At that time, I was myself frequently awakened in the middle of the night with a throbbing right-sided headache, associated with mild nausea. The headache and the nausea would slowly worsen. I knew that the nausea would eventually drive me to the toilet to vomit, but because vomit disgusted me, I would postpone the toilet dash until the headache and the nausea overwhelmed me. Vomiting immediately resolved my suffering, to my relief and surprise.

In Berkeley in 1962, I continued to suffer the same migraines, still without knowing why headaches should be connected to vomiting. I didn’t even know that my headaches had a medical name. From my college courses, I was learning a lot about how one thing was connected to another. Lack of vitamin C caused scurvy. Viruses caused smallpox and polio. Since migraine was connected to vomiting, was it not likely connected to other things, too? What else could I do to avoid migraines?  

I noticed that every time I skipped lunch to prepare for my chemistry lab, I was struck down. I had to lie down in a dark, quiet room, hoping to fall asleep, for that abolished my headache before I vomited. I was careful not to skip meals. I also noted that sleep deprivation, too, triggered a migraine. One night, I found myself with an unwritten essay due the next morning. I finished typing just in time to go down for breakfast in the dorm cafeteria. I had always hated coffee, but I made myself gobble down the stuff, tempered with milk, hoping that this would keep me sufficiently awake to submit my paper. Lo and behold, I stayed awake and did not get a migraine. I thought that coffee must be a migraine prophylactic.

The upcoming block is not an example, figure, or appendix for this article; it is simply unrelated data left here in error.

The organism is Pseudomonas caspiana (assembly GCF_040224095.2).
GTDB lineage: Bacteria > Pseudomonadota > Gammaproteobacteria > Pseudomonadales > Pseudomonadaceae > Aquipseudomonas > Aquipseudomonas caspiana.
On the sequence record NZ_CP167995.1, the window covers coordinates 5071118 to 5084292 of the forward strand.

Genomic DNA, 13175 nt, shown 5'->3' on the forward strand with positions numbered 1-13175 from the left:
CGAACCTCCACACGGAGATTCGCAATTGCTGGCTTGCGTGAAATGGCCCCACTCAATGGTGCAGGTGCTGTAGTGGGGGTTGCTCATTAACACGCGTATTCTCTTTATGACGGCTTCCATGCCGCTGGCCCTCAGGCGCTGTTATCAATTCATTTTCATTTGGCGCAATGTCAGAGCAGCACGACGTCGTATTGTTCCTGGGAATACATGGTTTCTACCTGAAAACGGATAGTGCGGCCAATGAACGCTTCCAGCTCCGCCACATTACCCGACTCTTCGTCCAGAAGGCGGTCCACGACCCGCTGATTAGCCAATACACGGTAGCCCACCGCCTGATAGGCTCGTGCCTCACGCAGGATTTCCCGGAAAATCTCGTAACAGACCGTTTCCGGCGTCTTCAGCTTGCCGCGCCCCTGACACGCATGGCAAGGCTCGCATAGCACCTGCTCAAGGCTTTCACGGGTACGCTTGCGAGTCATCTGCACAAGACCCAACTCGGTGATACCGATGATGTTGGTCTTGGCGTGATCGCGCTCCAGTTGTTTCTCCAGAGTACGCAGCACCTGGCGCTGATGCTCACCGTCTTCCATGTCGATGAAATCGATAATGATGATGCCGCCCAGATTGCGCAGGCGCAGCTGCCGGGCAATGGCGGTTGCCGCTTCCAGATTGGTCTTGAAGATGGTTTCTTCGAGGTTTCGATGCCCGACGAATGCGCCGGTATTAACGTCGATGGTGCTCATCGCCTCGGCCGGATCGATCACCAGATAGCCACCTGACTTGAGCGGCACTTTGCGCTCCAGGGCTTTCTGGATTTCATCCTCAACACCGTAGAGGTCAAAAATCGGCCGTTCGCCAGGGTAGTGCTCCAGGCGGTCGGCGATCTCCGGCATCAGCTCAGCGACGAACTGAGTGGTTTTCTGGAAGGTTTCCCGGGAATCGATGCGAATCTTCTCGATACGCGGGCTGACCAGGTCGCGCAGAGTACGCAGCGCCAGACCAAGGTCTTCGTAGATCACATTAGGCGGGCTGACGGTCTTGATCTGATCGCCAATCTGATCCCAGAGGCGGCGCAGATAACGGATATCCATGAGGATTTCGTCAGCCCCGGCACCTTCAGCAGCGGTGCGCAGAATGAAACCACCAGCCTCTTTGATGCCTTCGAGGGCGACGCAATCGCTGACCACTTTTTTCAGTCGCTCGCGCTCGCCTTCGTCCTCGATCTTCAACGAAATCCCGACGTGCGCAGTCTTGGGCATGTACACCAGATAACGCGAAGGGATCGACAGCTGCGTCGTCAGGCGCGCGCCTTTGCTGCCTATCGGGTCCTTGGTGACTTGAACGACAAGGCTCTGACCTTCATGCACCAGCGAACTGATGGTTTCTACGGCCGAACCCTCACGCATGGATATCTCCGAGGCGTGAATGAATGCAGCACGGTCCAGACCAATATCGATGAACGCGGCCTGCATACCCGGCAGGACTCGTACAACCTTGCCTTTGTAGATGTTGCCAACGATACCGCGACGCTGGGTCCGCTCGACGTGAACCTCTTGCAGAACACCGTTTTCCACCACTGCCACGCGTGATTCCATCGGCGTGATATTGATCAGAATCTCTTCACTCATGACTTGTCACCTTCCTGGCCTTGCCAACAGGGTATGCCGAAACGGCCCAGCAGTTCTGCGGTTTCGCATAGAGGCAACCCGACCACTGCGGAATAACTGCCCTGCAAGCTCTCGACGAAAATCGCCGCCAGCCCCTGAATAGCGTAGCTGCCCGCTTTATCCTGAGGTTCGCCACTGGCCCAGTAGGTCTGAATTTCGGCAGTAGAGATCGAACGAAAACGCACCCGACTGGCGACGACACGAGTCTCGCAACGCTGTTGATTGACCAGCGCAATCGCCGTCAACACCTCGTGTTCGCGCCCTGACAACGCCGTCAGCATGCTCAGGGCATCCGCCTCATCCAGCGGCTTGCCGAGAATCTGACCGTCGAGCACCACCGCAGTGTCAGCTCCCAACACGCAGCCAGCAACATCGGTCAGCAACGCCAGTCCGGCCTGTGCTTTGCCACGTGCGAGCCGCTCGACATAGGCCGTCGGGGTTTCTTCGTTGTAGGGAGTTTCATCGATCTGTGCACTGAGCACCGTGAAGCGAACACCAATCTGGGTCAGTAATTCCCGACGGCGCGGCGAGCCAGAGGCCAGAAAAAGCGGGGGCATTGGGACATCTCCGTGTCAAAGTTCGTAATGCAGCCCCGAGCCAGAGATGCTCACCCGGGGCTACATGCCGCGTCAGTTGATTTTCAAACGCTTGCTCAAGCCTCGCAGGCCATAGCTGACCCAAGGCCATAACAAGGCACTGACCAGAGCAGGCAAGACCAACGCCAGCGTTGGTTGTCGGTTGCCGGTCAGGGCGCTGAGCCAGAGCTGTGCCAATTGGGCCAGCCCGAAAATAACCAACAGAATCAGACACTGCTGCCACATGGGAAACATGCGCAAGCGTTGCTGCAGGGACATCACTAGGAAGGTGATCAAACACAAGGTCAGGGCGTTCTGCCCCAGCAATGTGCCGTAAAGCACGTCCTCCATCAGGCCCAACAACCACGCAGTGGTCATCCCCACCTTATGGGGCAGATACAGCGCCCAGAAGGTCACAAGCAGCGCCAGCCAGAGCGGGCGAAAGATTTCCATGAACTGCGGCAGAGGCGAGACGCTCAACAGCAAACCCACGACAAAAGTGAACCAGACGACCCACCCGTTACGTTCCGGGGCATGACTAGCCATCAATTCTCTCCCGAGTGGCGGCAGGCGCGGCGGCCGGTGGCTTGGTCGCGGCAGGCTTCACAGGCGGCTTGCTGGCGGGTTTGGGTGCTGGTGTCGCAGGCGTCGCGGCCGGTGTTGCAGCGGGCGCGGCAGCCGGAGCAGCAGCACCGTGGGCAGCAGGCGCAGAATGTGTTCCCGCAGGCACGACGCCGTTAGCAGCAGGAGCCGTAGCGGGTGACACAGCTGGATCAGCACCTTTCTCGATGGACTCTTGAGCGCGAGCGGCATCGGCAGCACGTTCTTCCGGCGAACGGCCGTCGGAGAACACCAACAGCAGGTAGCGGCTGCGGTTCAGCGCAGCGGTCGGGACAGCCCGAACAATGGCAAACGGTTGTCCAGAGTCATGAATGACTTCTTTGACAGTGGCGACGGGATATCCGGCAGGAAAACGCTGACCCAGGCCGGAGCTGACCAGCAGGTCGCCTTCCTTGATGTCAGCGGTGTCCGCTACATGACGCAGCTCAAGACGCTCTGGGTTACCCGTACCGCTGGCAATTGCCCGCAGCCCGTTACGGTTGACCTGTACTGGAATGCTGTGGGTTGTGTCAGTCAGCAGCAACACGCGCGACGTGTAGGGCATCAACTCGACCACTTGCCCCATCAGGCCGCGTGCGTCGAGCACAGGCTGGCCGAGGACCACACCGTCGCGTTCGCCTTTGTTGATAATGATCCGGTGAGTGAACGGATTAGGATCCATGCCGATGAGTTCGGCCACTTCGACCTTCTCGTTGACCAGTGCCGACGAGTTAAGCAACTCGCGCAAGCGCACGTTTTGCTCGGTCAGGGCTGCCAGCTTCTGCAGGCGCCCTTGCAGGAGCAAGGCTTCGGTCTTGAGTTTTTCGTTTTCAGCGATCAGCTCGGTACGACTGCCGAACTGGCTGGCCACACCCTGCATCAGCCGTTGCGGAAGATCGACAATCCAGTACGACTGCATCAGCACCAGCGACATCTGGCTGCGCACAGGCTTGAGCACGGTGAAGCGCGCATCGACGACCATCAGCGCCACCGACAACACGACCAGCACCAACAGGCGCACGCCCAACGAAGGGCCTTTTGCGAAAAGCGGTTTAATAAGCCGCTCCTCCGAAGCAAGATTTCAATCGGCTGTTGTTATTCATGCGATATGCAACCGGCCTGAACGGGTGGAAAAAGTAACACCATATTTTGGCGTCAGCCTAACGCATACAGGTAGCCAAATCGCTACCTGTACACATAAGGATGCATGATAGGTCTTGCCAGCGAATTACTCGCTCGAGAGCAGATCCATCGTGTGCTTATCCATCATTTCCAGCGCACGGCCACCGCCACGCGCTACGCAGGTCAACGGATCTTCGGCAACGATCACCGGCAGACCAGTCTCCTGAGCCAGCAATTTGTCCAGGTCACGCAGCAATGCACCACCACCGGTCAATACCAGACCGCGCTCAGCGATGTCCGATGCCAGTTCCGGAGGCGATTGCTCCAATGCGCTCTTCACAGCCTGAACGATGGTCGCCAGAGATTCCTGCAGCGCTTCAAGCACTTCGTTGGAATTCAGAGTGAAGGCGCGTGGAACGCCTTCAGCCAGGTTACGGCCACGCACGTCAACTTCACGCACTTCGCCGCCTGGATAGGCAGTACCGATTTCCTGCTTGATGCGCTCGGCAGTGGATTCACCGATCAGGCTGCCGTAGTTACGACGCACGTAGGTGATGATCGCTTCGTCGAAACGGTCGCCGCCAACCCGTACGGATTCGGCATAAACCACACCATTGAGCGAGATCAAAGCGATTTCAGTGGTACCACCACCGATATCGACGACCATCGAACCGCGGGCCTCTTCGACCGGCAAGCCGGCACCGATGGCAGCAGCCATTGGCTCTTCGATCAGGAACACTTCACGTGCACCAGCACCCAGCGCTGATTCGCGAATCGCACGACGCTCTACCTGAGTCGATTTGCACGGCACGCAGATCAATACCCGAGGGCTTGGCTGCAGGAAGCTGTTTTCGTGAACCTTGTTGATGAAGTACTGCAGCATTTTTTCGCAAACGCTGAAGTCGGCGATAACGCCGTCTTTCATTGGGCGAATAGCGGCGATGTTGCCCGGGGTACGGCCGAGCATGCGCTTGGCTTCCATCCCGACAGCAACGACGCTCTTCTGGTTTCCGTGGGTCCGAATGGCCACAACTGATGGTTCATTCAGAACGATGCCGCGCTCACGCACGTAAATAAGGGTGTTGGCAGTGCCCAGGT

Now how did caffeine get into this story? Every society we know seeks caffeine, sometimes by arduous methods. Why all this bother with a bean that doesn’t look very appetizing in the first place? As we all know, caffeine keeps us awake, gives us the energy to run, and this in turn helps us eat and sleep better, preparing us for another day in the race against starvation and annihilation. 

What else might prevent migraine attacks? I noticed that if I did aerobic exercise at least three times a week, I suffered fewer migraines. So I invented a four-letter mnemonic, condensing what I had learned about preventing migraines: CASE. C was for caffeine. The young physician-to-be started drinking a cup of coffee every morning, actually learning to enjoy it, as long as he added milk, what the French call café au lait, a term I knew only because I was studying French. The chic French term was important because it led the un-chic undergraduate to learn the etymology of migraine. The word comes from the medieval-French mangling of the Greek hemicranium, mi for hemi (“half”) and grim for cranium (“head”). The two terms elided to make megrim, which was then Anglicized to migraine.